The Depot is a fine architectural example of the typical rural railroad station of the late 19th century. The original one room depot, built in 1871, was abandoned and the present depot was built with platforms fitted with two bays to accommodate stagecoaches and freight wagons. The freight house was built in 1903. The depot is part of the railroad complex which consists of the ticket depot, freight house, engine house, tool house, 90 foot turntable, sand tower and stagecoach stables. To the north of the freight house was the ice house, water tank, a grain shed, a coal shed, a lumber platform and a garnet shed and platform. The dpot is a simple, rectangular, gable-roofed building with broad overhanging strut-supported roof. The exterior of the "stick style" building is covered with vertical boards with batten stips, a decorative element referred to as "carpenter gothic revival". The only strong decorative elements are the "hoods" over the depot's windows and doors which come from the contemporary Italianate influences of the period. At the depot's south end, a gable-roofed open pavilion was added in 1880. Like the station, this porch is executed in the "stick style", with notched rafter ends and an "egg and dart" decorative border at the gable end. The roof is covered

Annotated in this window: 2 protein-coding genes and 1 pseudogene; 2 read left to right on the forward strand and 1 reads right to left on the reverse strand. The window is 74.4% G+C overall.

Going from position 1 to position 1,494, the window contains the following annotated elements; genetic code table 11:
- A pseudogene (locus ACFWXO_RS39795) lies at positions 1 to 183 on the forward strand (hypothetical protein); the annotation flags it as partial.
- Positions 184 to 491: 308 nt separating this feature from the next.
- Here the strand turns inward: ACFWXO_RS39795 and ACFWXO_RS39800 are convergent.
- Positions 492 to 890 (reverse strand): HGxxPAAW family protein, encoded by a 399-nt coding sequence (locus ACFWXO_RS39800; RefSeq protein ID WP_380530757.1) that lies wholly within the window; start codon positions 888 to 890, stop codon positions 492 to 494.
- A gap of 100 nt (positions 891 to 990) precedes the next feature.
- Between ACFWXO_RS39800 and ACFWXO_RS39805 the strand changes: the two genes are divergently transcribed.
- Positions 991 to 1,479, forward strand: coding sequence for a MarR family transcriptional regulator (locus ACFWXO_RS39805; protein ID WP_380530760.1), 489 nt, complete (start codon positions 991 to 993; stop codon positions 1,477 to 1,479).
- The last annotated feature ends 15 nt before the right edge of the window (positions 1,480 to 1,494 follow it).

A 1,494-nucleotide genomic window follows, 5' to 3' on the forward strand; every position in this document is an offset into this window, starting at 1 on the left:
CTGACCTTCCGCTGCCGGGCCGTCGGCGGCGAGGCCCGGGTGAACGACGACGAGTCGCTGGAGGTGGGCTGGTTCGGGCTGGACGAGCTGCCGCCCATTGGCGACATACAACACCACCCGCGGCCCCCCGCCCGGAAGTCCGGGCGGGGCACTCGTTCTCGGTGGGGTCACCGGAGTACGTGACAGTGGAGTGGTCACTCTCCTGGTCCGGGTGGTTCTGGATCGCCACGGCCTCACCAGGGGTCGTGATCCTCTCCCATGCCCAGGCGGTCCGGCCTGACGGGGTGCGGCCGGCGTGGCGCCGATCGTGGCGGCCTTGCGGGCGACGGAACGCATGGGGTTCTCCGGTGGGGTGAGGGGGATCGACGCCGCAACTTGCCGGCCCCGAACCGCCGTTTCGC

in cedar shakes. Early photographs indicate that the "egg and dart" motif also decorated the roof crest at one time. In 1890 this addition was partially enclosed to become a separate ladies waiting room. An analysis of paint samples indicated that the station's experior was painted a light brown called "Johnsburg Brown", a poaint made locally, using clay as a pigment. The label molding was painted green and the tall narrow window sashed red.